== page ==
“Five Points: A Journal of Literature and Art,” a publication of the Department of English at Georgia State University, takes its title from the center of downtown Atlanta, where five streets and diverse crowds come together. It’s a handy metaphor for the journal’s editorial mission: “a convergence of ideas and genres, photograph and text, north and south, east and west, young and old.”
That all-encompassing spirit will move from page to stage on Thursday, April 19, in a celebration of the new spring issue, encompassing readings, music and photography, at Whitespace Gallery from 7 to 9 p.m.
“We’re setting up this nice intersection of disciplines to reach out to a broader audience that might not know about us,” says co-editor Megan Sexton.
The journal, published three times a year, has featured the work of Billy Collins, Sharon Olds, Joyce Carol Oates and other celebrated writers since it was founded in 1996 by novelist Pam Durban and David Bottoms, Georgia’s poet laureate. But despite an international following, “Five Points” remains relatively obscure in Atlanta. Possible Futures, an Atlanta-based nonprofit arts foundation, and Whitespace have teamed up to address the issue. The Whitespace event will inaugurate a series that will showcase the journal’s creative contributions.
“Atlanta is lucky to be the home of ‘Five Points,’ one of the premier literary journals in the country, and one which consistently publishes outstanding work by both established and new writers,” says poet Anya Silver (at right.) “It’s the kind of journal that anyone interested in good writing can pick up and savor, even a reader who doesn’t normally think to read a literary magazine.”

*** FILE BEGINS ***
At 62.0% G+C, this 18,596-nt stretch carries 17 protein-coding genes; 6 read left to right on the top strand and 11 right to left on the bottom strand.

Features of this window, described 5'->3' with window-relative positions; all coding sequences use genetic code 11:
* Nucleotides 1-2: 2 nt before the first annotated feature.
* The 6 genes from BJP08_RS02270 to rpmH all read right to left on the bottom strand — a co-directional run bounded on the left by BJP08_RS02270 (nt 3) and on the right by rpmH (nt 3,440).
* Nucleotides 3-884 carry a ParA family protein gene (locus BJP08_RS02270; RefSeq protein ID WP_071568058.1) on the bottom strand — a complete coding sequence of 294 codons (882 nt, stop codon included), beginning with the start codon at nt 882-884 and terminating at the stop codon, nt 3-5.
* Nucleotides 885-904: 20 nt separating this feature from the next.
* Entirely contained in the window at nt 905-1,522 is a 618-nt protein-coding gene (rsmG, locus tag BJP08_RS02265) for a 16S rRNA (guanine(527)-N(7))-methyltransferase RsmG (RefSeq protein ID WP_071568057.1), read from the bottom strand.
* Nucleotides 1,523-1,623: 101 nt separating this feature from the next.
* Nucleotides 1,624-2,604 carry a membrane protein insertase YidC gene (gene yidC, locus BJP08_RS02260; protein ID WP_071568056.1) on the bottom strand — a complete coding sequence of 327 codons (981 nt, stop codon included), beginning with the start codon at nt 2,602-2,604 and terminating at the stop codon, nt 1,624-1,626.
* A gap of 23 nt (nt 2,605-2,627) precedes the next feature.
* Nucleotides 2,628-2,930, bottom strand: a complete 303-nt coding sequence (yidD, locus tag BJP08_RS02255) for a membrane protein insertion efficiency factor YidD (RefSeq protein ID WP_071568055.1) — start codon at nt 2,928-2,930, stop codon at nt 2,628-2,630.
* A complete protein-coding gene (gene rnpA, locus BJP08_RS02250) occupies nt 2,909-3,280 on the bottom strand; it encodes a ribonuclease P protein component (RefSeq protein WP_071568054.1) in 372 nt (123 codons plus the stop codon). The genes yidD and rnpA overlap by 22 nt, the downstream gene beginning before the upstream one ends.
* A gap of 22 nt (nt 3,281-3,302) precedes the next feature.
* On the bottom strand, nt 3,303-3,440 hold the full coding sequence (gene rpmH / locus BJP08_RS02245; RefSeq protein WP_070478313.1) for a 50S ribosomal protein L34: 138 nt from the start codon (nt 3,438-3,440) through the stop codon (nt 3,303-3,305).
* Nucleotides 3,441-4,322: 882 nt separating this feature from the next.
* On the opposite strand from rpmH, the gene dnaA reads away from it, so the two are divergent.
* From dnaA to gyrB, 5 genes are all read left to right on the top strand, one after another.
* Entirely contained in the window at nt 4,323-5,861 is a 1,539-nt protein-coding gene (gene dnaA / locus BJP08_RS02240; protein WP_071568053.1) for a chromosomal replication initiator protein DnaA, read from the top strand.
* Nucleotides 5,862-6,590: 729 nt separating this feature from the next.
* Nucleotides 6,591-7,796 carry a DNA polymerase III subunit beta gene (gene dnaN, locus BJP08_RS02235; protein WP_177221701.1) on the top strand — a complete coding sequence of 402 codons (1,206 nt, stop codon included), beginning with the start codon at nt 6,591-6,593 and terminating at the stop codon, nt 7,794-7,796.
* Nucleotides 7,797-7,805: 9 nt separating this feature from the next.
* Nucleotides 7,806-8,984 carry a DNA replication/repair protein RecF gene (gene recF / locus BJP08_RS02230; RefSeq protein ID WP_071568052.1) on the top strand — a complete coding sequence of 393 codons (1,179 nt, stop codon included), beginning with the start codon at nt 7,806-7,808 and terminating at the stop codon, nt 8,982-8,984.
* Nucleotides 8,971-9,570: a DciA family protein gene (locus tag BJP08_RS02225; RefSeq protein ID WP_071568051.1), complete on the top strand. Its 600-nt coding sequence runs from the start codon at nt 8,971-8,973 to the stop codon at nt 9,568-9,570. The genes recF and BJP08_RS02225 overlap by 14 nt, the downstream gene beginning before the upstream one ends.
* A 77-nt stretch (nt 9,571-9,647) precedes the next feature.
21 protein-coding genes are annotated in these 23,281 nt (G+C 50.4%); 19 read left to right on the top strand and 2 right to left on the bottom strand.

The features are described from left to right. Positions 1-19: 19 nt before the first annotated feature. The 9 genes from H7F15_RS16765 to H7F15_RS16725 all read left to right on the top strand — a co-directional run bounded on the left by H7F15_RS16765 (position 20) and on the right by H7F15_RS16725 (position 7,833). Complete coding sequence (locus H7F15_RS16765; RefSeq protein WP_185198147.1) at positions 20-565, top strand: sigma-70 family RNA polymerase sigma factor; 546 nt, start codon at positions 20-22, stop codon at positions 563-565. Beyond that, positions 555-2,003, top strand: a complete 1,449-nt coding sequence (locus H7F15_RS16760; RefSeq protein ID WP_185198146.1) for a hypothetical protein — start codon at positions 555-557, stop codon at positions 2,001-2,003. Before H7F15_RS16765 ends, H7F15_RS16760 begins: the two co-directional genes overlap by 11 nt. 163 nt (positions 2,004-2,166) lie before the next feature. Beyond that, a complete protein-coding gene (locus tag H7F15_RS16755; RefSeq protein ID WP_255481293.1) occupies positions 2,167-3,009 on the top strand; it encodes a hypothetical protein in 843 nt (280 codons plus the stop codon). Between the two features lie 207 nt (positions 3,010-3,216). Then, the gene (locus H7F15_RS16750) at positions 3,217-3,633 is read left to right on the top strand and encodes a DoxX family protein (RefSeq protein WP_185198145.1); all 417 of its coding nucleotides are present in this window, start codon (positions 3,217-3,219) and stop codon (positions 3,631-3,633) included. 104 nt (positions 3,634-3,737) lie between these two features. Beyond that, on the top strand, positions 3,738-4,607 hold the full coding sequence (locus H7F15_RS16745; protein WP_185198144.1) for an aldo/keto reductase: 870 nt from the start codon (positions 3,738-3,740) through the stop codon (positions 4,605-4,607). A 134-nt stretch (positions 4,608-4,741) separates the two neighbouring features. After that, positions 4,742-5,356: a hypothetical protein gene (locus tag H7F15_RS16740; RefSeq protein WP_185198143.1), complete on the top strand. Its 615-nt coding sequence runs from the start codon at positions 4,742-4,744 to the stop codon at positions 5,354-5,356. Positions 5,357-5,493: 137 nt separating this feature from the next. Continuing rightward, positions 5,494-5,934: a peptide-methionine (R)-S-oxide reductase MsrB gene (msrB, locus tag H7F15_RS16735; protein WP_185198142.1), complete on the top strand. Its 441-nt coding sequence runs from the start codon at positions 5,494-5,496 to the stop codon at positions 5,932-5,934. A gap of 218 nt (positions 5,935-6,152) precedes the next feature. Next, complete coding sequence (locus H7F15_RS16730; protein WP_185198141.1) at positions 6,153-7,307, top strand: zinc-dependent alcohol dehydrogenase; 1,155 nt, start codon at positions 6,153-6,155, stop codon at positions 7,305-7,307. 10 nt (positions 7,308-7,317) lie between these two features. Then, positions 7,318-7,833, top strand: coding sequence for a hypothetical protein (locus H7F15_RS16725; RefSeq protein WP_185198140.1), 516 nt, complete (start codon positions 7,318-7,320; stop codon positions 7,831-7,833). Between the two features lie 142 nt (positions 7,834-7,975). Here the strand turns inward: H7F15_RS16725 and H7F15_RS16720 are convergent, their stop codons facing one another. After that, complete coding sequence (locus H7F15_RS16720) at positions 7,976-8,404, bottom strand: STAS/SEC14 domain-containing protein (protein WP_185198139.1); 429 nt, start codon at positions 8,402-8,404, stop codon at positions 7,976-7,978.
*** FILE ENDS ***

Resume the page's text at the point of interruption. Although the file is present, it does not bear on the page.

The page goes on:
Thursday’s celebration will feature readings by Silver, Gregory Fraser and Laurie Watel, all contributing writers, as well as an exhibition of photography by Chris Verene (below), whose dance band Bach on a Hook, which takes a playful approach to classical music, will also perform. Verene, whose work was chosen for the 2000 Whitney Biennial, now lives in Brooklyn but maintains ties to Atlanta, where he studied at Emory University, earned his MFA at GSU and founded the Rock*A*Teens in Cabbagetown.
“Chris Verene is best known for his ongoing series of photographs featuring his family and friends in Galesburg, Illinois, which has been hard hit economically by factory closings,” says Sexton, noting that the spring issue of “Five Points” features the most recent installment of the series.
Silver, who teaches at Mercer University, also studied at Emory. Her luminous debut collection, “The Ninety-Third Name of God,” which addresses her struggle with breast cancer, was called a “bittersweet” book that “verges on prayer” in The New York Times.
Fraser’s poetry in two collections, “Strange Pietà” and “Answering the Ruins,” has explored his relationship with his brother Jonathan, who was born with spina bifida, and cultural standards of normalcy. Fraser (at left) teaches at the University of West Georgia.
Watel (at right), a Decatur resident who earned her Ph.D. from Emory in women’s studies, will read from “Giveaway,” part of a book of loosely connected Atlanta-based stories that involve babies.
“One of the major impacts a literary magazine can have,” Sexton says, “is the way in which it illuminates genre. When a story runs next to a poem and an essay runs next to a story, questions of form are raised — how one form may offer different challenges for the language and various experiences for the reader. This inaugural event will go even further with visual forms and music.”